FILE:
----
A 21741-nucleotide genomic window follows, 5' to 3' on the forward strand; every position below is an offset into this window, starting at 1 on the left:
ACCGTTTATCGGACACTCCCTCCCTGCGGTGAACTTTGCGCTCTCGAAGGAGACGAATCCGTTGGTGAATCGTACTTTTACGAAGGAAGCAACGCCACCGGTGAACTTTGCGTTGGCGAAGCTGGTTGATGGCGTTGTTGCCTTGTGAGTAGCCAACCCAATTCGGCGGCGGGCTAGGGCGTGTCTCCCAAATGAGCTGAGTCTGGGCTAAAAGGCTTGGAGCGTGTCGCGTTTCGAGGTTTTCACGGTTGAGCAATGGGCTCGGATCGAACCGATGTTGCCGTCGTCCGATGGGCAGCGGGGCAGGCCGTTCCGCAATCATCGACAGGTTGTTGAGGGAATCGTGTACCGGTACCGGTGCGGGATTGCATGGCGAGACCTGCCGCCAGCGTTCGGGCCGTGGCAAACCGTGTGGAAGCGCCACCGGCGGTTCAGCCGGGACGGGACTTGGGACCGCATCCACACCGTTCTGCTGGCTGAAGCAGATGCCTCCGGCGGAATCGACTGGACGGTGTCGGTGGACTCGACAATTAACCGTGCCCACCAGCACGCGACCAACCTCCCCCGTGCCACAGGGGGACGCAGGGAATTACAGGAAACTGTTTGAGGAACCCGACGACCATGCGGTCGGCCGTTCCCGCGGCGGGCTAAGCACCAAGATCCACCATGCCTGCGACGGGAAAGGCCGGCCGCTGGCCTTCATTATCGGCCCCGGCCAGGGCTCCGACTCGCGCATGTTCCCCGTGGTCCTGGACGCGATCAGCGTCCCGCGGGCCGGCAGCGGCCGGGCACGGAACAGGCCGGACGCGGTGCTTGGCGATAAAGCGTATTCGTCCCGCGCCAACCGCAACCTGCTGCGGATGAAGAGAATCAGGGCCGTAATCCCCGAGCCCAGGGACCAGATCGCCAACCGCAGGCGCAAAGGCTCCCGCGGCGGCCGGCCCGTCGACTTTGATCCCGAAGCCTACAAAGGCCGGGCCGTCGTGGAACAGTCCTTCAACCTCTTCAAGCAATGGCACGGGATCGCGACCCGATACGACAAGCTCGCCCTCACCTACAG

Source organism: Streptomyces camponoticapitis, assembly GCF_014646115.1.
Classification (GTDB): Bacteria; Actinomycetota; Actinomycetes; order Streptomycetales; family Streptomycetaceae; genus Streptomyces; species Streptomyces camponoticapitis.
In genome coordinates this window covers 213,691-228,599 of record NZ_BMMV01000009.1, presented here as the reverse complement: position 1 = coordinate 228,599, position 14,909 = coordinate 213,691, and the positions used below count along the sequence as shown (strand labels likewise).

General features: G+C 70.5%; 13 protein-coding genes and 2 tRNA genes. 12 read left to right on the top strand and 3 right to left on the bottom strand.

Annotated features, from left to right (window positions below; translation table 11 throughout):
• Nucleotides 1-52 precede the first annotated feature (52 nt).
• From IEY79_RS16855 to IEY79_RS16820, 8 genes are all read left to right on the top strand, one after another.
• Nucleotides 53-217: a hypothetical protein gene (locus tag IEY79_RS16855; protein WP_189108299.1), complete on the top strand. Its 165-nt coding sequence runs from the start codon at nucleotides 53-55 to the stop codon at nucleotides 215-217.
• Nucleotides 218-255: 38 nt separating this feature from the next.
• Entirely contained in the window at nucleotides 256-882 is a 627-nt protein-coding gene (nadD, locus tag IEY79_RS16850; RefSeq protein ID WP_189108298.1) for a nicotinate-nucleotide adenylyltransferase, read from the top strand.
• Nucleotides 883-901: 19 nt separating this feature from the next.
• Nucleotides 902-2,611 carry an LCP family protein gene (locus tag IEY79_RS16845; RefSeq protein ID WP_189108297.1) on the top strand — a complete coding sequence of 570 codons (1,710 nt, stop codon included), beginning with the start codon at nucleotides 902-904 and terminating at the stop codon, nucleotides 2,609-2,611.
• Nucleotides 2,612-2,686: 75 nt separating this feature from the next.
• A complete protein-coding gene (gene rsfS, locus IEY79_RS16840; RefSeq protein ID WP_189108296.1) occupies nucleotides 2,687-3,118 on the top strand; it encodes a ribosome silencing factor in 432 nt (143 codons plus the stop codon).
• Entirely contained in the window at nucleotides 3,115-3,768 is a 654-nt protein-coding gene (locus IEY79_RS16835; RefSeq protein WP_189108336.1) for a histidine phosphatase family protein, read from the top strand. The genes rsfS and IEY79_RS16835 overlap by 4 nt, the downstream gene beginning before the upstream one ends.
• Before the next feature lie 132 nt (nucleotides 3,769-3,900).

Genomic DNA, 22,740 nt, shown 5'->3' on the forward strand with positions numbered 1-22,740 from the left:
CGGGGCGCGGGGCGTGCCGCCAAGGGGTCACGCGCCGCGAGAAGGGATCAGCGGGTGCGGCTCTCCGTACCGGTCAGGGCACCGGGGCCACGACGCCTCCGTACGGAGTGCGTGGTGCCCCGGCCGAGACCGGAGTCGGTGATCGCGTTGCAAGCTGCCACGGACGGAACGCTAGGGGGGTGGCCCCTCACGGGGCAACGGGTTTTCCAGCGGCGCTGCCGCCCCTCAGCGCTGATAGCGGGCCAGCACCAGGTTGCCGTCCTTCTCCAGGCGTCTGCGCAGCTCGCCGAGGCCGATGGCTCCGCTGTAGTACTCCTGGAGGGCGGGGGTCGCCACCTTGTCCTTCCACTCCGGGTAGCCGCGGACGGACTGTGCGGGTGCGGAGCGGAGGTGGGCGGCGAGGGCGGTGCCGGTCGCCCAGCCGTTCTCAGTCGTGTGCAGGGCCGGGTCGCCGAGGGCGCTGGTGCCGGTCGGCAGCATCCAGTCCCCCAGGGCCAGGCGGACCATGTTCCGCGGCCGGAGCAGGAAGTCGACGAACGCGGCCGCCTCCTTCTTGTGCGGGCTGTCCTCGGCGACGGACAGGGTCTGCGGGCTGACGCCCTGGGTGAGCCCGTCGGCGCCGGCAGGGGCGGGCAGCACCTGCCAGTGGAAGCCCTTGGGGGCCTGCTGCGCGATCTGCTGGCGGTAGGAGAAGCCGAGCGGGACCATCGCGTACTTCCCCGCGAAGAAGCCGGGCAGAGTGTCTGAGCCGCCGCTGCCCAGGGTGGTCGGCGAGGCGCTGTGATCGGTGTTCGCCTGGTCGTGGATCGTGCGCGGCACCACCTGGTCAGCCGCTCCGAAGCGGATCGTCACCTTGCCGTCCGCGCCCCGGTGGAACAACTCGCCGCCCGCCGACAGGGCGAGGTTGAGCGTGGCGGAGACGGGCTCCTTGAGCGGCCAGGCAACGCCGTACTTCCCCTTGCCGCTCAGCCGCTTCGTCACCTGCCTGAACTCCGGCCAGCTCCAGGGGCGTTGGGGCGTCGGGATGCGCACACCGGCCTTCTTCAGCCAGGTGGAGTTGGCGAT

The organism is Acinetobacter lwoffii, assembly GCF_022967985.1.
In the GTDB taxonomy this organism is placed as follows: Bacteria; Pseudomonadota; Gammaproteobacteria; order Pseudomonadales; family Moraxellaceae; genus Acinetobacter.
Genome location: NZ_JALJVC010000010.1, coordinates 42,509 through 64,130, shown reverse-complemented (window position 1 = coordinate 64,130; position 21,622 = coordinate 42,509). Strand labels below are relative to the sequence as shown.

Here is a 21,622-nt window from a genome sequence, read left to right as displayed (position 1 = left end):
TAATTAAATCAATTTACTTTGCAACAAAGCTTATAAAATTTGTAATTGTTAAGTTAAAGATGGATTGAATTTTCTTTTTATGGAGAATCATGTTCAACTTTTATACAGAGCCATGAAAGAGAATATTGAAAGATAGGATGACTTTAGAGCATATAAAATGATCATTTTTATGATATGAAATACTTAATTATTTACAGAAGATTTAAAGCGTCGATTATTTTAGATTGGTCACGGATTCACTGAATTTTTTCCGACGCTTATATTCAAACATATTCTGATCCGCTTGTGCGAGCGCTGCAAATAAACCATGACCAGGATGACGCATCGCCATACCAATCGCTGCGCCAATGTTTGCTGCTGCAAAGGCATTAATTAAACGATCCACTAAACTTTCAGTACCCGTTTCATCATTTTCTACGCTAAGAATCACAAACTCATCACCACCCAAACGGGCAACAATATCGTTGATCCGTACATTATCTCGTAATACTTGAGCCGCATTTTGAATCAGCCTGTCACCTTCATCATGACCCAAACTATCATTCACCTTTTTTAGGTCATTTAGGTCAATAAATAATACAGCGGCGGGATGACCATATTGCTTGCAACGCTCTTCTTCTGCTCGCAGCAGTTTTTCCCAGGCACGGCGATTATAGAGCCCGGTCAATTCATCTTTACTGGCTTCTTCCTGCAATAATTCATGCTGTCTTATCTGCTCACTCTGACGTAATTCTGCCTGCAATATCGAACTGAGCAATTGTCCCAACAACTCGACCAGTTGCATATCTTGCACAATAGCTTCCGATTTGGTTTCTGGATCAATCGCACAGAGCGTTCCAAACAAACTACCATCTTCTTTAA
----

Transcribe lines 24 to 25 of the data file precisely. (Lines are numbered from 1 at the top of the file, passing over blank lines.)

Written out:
Here is a 21,622-nt window from a genome sequence, read left to right as displayed (position 1 = left end):
TAATTAAATCAATTTACTTTGCAACAAAGCTTATAAAATTTGTAATTGTTAAGTTAAAGATGGATTGAATTTTCTTTTTATGGAGAATCATGTTCAACTTTTATACAGAGCCATGAAAGAGAATATTGAAAGATAGGATGACTTTAGAGCATATAAAATGATCATTTTTATGATATGAAATACTTAATTATTTACAGAAGATTTAAAGCGTCGATTATTTTAGATTGGTCACGGATTCACTGAATTTTTTCCGACGCTTATATTCAAACATATTCTGATCCGCTTGTGCGAGCGCTGCAAATAAACCATGACCAGGATGACGCATCGCCATACCAATCGCTGCGCCAATGTTTGCTGCTGCAAAGGCATTAATTAAACGATCCACTAAACTTTCAGTACCCGTTTCATCATTTTCTACGCTAAGAATCACAAACTCATCACCACCCAAACGGGCAACAATATCGTTGATCCGTACATTATCTCGTAATACTTGAGCCGCATTTTGAATCAGCCTGTCACCTTCATCATGACCCAAACTATCATTCACCTTTTTTAGGTCATTTAGGTCAATAAATAATACAGCGGCGGGATGACCATATTGCTTGCAACGCTCTTCTTCTGCTCGCAGCAGTTTTTCCCAGGCACGGCGATTATAGAGCCCGGTCAATTCATCTTTACTGGCTTCTTCCTGCAATAATTCATGCTGTCTTATCTGCTCACTCTGACGTAATTCTGCCTGCAATATCGAACTGAGCAATTGTCCCAACAACTCGACCAGTTGCATATCTTGCACAATAGCTTCCGATTTGGTTTCTGGATCAATCGCACAGAGCGTTCCAAACAAACTACCATCTTCTTTAA